Your Age is an Advantage – Not a Liability: 5 Ways to Fight Ageism and Project Confidence in Your Job Search

Age discrimination has been illegal since Congress passed the Age Discrimination in Employment Act (EDEA) in 1967. Unfortunately, passing a law against hiring discrimination does not mean it never happens. According to one survey conducted by the AARP, 2 out of 3 workers ages 45 and older report having seen or experienced age discrimination.

So what can job seekers do to fight ageism and protect themselves against this form of hiring discrimination? Here are five ways to combat age discrimination in your job search:

1. Reinforce the skills and experience you bring to the table.

In a tight job market, hiring mature workers makes good business sense. Older workers enhance diversity, have a strong work ethic, and demonstrate a lot of emotional resilience. But perhaps the biggest benefit of hiring more seasoned job candidates is the experience and skillsets they have to offer. 

Emphasize what you’ve learned through watching your industry evolve, not simply the day-to-day skills you’ve picked up working in particular positions. Make sure to illustrate these talking points with detailed examples that are relevant to the position to which you’ve applied.

2. Be enthusiastic about your work.

As a job seeker, you can quickly set aside any concerns your potential employer might have about how long you intend to continue working by demonstrating a genuine enthusiasm for your work. While it is illegal for interviewers to directly ask your age during an interview, they could try a more indirect route to get the same information.

When responding to questions about how long you plan to stay in the industry, deflect the question by talking about how much you enjoy the job. For example, you could say, “I enjoy working and am actively seeking out opportunities to continue learning. I intend to stay in the workforce as long as I can.”

Also, be prepared to talk about how much you look forward to mentoring younger people in your field. Explain that what you have to teach those with less experience in the industry holds value beyond that of any trainings or certifications available. 

3. Stay current when it comes to technology. 

One of the biggest reasons older job candidates get passed over is because they are perceived as not being up-to-date on the latest technology. So be ready to show that you are aware of the latest technology innovations in your industry. 

This doesn’t mean anyone expects you to be Snapchatting with colleagues. However, you will want to be proficient in the programs, apps, and platforms most widely used in your field. If you aren’t a tech whiz, consider taking an online course or technology course at a local university. Check out Khan Academy, Udemy,, or Harvard online learning for some free options.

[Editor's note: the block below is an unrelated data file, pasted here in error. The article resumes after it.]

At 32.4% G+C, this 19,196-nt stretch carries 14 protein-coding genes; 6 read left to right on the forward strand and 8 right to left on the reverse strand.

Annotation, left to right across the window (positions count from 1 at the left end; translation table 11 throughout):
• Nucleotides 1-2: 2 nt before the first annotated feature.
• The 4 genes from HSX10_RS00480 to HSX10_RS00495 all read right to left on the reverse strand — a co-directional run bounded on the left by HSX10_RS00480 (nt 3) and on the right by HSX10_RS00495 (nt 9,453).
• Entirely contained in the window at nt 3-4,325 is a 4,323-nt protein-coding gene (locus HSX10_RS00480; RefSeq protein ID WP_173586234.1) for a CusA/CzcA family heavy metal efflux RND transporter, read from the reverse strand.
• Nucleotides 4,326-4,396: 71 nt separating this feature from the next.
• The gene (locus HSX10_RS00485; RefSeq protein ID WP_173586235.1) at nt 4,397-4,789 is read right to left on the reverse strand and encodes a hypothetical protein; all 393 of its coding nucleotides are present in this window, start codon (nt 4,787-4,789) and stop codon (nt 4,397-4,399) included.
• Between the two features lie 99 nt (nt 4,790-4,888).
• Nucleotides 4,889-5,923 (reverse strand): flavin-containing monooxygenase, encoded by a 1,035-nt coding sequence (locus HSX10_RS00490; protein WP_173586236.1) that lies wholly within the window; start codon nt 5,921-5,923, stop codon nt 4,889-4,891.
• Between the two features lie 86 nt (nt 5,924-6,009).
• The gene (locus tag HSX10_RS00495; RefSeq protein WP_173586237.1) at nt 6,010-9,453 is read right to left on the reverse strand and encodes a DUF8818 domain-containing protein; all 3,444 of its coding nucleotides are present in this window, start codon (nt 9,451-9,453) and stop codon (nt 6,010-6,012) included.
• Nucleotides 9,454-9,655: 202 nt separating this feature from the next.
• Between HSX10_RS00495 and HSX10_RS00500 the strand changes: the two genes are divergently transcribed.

4. Rework your resume to fight age discrimination. 

Update the font: Did you know that certain fonts make your resume look outdated? It’s true. Are you looking for a position in marketing or graphic design, for example? Avoid using Times New Roman. While TNR is probably the most commonly used font for resumes, many see it as “too” classic and traditional for a modern resume. However, if you are in the legal industry or looking for a corporate position, classic fonts like Times New Roman are more acceptable.

The number one concern is that your resume is easily scannable on any device. This makes the safest choice a sans serif font (e.g., Calibri, Arial, or Verdana). Also, avoid Comic Sans, which most perceive as juvenile. This is surely no way to fight ageism in your job search.

Summary section: yay or nay? Should you include an “objective” or “summary” section on your resume? There are two schools of thought here:

  • Some think it’s old-fashioned and recommend against it.
  • Others think it’s a great way for experienced and seasoned workers to stand out and provide a succinct narrative about their work history and experience.

You can use this section to highlight past achievements and current skills, including technical skills. Adding a summary can be an opportunity to take the worry about age off the table as soon as you get the chance if done appropriately.  

Remove graduation dates: There’s no real reason to include your graduation dates on your resume, so feel free to remove them. This is especially a good idea if you graduated more than 25 or 30 years ago. You earned your degrees and there’s no reason your graduation date should prevent you from getting a call back.

Your resume is a marketing tool, not an autobiography: While we’re talking about making cuts, you can also remove low-level or entry-level positions held at the very beginning of your career. Although you can’t remove dates of employment for positions you keep, you can be selective about what positions you include. For instance, you could choose to keep only the past 10-15 years of your employment history.

5. Get support. 

Perhaps one of the biggest impacts of age discrimination is what it can do to your confidence level. As often as you may hear, “that position just wasn’t the right fit for you,” that doesn’t make the realities of rejection or ageism any easier. Still, accepting this idea may be the best alternative available to you as you continue your job search. Confidence is crucial to landing the job you want, so don’t be afraid to get the support you need to build your confidence.

Our recruiters are experts at working with experienced job seekers. We can help you see your experience as an advantage—not a liability. Our proven methods and resume services have helped 92% of job seekers receive job offers within the first four months of starting their job searches. Are you ready to get the support you need? Contact us to get started.

There’s no reason your career should slow down when you’re showing no signs of taking your foot off of the gas!